Determinants of Stability and Changes in Self-Reported Work Disability Among Older Working-Age Populations

TitleDeterminants of Stability and Changes in Self-Reported Work Disability Among Older Working-Age Populations
Publication TypeJournal Article
Year of Publication2003
AuthorsChoi, N
JournalJournal of Aging and Social Policy
KeywordsDisabilities, Employment and Labor Force, Health Conditions and Status

Data from the Health and Retirement Study, 1992-1994, were used to analyze (1) the prevalence and incidence of self-reported work disability among older working-age populations over a two-year period, and (2) the effect of the stability/changes in physical and functional health conditions, controlling for socioeconomic and occupational characteristics, on the stability/changes in self-reported work ability/disability. Findings show a high rate of transitions into and out of work-disabled status over teh two-year period. Findings also show that, although objective physical and functional health problems and low self-ratings of health at wave 1 were significant determinants of self-reported work disability at wave 1, most subsequent changes in objective physical and functional health conditions over the two-year period were not significantly associated with the changes in self-report of work disability between wave 1 and wave 2. Especially, improved health conditions were not significantly associated wtih regained work ability between the two waves. Of the demographic variables, female gender significantly increased the likelihood of reporting work disability at wave 2, and being Black or Hispanic significantly decreased the likelihood of reporting regained work ability at wave 2. Research and policy implications of the findings are discussed.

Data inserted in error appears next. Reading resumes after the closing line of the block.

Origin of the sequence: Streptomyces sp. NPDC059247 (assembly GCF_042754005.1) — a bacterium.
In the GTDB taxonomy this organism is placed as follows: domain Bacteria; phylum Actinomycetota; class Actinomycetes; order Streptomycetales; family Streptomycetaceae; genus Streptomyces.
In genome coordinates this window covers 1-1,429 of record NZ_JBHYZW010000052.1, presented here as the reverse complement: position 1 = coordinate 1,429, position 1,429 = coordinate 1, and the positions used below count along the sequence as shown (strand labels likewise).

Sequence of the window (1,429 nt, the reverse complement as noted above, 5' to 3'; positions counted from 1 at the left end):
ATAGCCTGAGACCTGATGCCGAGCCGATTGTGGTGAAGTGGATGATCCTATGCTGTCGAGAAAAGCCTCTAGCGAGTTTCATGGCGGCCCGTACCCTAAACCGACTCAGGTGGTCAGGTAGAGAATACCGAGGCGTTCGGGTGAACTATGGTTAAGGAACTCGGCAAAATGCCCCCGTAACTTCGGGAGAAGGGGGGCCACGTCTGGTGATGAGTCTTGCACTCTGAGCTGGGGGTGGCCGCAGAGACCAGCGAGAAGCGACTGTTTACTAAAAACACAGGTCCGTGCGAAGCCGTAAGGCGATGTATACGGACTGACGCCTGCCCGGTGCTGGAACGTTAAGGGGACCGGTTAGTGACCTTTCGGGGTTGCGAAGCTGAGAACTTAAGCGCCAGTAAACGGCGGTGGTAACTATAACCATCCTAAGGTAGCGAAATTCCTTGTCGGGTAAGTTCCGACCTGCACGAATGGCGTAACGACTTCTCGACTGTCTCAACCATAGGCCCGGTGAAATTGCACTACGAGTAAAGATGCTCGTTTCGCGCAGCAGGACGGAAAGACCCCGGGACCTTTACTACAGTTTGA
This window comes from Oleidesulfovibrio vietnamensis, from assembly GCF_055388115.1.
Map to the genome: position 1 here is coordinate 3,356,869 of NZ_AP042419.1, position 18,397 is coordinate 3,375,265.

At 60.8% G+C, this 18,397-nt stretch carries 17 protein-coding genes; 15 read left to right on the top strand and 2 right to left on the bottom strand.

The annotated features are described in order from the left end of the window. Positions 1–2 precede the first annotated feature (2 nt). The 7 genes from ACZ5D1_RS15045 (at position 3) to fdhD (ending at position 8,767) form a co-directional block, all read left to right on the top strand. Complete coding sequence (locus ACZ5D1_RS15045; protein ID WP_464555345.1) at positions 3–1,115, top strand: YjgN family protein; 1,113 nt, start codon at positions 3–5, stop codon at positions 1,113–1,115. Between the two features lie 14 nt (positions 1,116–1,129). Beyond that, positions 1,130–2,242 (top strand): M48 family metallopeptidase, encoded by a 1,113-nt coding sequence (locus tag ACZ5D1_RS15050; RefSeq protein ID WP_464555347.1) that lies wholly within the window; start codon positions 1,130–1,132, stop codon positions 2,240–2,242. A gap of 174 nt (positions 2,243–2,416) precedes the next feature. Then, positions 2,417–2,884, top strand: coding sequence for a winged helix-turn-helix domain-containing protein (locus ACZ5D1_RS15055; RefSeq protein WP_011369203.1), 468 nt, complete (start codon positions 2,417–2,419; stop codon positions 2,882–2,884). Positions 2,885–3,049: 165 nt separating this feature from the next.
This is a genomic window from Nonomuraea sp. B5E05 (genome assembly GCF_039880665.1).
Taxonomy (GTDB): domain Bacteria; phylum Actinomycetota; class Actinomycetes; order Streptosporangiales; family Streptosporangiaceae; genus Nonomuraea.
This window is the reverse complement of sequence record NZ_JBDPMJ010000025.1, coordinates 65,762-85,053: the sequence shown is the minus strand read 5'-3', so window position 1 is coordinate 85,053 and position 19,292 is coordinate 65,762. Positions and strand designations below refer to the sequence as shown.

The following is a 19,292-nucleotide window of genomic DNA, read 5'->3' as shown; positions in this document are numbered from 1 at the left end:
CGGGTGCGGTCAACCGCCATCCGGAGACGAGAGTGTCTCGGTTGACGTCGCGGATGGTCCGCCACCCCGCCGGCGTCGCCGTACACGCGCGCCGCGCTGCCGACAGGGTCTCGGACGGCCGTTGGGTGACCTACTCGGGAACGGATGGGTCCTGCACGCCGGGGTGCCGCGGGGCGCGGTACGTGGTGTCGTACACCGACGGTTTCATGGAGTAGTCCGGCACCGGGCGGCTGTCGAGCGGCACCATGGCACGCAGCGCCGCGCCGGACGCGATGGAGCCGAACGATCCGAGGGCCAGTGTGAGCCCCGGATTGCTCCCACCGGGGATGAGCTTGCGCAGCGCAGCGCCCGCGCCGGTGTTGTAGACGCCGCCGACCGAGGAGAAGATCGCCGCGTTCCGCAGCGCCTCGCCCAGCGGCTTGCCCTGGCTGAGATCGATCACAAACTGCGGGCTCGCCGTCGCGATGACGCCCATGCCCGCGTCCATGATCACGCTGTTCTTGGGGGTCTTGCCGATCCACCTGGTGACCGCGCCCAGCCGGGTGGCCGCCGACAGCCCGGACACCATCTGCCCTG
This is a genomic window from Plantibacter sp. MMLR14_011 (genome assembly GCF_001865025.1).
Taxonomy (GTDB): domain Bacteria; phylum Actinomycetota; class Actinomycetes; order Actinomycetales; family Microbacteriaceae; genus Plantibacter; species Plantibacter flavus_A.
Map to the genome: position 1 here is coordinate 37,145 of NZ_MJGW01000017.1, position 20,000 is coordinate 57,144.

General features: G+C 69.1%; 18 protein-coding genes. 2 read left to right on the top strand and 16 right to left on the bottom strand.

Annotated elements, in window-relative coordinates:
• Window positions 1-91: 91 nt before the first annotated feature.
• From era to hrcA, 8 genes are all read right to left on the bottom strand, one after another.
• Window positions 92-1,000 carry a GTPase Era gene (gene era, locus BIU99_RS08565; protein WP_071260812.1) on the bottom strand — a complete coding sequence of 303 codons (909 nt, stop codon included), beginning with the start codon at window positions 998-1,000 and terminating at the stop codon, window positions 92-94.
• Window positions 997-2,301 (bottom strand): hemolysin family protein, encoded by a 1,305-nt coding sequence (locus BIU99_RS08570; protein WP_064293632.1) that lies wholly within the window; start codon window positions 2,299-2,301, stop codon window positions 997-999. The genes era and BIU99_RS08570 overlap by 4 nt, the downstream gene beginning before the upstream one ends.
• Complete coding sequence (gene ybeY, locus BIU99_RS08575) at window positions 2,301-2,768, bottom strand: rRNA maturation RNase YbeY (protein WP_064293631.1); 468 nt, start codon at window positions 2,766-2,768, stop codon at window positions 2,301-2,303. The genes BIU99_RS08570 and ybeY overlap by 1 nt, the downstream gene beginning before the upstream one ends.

Endnote Keywords

Disability/Disability/Self Disclosure/Older Workers

Endnote ID


Citation Key6890